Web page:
While ‘ball and roller’ types need less attention and lubrication contrary to their counterpart- the ‘plain’ bearing, they are relatively more expensive. As regards applications, different types are preferred for different machinations. As such, ‘ball and roller’ bearings find their wide applications in car engines and wheels while self-lubricating bearings are popular in electric motors. On the other hand, wood and steel bearings are commonplace in windmills.

Experimental Procedures

In this experiment, analyses on the resistance to relative motion on bearings were done on four bearing types but one at a time. The bearing types included: the ‘wood and steel,’ ‘brass and steel,’ ‘self-lubricating brass and steel’ and the ‘ball’ bearings.

As such, a mounting panel was mounted but vertically with a bearing assembly fixed on it. A cord was wound but once around a bearing after which equal masses (1N) on either side of the cord were suspended. Masses were gradually added to one end of the cord to the point of making the other end just start rising (Fig. 1). To enhance motion, light tapping on the cord was allowed to overcome static friction. Data of additional weight (F) against the total sum of weight supported by the pulley (W) and F were then recorded for analysis. A graph of F against (W+F) was then plotted. The other bearings too followed a similar procedure after which a comparison of the different graphs was done.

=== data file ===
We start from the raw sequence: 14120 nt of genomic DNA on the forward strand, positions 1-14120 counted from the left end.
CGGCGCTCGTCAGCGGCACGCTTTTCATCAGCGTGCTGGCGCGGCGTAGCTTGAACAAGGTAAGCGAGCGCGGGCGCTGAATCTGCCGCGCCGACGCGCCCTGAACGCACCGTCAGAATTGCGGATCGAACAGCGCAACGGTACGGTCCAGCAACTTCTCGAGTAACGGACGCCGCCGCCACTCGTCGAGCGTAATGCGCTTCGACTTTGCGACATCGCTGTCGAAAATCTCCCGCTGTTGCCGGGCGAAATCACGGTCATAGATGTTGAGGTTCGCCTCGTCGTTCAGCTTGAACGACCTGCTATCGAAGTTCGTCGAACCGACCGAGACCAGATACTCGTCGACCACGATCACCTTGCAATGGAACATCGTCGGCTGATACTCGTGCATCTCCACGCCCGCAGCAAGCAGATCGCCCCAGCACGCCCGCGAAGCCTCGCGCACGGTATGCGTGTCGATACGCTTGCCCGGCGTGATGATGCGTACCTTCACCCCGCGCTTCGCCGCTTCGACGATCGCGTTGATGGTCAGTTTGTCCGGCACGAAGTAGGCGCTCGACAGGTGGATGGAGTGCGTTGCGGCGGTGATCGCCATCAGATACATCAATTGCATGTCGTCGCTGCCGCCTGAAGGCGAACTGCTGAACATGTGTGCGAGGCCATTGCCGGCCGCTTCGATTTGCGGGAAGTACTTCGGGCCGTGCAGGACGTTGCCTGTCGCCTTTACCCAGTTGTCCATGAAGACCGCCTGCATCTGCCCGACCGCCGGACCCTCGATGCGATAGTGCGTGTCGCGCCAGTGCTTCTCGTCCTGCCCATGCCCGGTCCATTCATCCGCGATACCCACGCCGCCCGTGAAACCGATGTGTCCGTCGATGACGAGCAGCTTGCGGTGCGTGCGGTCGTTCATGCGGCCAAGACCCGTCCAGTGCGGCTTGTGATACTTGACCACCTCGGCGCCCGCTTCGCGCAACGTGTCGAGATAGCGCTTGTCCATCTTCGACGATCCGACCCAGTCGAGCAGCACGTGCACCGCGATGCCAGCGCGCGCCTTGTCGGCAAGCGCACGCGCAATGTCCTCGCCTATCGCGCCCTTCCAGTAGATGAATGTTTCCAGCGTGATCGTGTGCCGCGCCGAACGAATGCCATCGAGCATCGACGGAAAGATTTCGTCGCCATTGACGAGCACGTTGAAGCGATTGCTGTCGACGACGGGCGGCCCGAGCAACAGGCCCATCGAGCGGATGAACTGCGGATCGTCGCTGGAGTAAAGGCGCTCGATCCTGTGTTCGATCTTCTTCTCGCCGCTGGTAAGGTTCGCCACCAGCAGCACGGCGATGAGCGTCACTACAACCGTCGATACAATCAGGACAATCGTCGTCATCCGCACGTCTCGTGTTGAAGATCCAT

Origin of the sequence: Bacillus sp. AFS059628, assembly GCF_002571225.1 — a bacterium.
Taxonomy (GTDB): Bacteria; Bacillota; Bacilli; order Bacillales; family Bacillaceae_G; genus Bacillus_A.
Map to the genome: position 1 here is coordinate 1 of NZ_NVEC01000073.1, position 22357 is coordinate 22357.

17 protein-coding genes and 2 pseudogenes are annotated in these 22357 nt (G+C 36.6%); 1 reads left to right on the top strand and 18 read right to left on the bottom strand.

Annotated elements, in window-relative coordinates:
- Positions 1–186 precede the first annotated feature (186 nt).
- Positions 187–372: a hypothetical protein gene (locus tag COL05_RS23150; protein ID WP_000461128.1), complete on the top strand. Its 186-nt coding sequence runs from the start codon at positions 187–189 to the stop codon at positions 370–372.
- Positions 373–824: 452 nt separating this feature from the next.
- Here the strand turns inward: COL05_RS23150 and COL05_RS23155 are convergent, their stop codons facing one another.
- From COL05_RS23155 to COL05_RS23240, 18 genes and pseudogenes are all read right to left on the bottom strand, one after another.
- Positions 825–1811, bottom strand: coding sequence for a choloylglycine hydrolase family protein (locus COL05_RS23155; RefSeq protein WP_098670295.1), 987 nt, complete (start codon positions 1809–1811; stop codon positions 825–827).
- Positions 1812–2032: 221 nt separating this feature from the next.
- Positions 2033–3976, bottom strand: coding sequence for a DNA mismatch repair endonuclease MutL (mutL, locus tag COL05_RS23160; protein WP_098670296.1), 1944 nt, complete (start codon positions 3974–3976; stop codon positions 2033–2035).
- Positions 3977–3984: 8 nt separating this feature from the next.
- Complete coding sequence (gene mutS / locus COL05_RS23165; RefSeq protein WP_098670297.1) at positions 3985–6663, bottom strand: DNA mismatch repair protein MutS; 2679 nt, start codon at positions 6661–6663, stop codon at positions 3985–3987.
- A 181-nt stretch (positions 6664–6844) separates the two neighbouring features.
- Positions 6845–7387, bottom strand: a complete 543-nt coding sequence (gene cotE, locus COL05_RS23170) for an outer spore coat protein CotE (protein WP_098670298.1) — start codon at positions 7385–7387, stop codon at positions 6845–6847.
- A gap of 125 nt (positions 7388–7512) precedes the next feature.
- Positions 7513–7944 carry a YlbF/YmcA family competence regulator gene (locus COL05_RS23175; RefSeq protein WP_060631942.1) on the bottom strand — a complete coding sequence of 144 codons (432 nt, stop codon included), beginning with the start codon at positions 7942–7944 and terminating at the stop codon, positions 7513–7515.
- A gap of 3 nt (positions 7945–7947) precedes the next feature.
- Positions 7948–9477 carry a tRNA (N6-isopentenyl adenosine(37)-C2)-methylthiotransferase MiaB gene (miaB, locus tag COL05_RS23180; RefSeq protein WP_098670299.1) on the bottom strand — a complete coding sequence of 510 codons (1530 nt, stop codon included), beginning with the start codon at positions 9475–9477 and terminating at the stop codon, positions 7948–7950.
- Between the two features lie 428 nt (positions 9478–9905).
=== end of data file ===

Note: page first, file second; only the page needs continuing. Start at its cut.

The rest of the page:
Showing a vertically mounted mounting panel with an assembly of bearings.
Fig. 1: showing a vertically mounted mounting panel with an assembly of bearings.

Experimental Data

Table 1: showing the values of F and (W1+F) for different types of bearing designs.

Load W1(N) applied on either side of the pulley Test 1 (wood and steel) Test 2 (Brass and steel) Test 3 (self-lube) Test 4 (Ball bearing)
F W= 2W1 + F F W= 2W1 + F F W = 2W1+ F F W = 2W1+ F
1 0.7 2.7 0.6 2.6 0.2 2.2 0.05 2.05
2 0.3 4.3 0.6 4.6 0.3 4.3 0.05 4.05
3 1.1 7.1 0.8 6.8 0.4 6.4 0.05 6.05
4 1.3 9.3 1.0 9.0 0.5 8.5 0.05 8.05
5 1.5 11.5 1.2 11.2 0.6 10.6 0.05 10.05

Data Analysis

Showing the value of additional force (F) against the total weight W (W1+ F) for wood and steel.
Graph 1: showing the value of additional force (F) against the total weight W (W1+ F) for wood and steel.
Showing the value of additional force (F) against the total weight W (W1+ F) for brass and steel.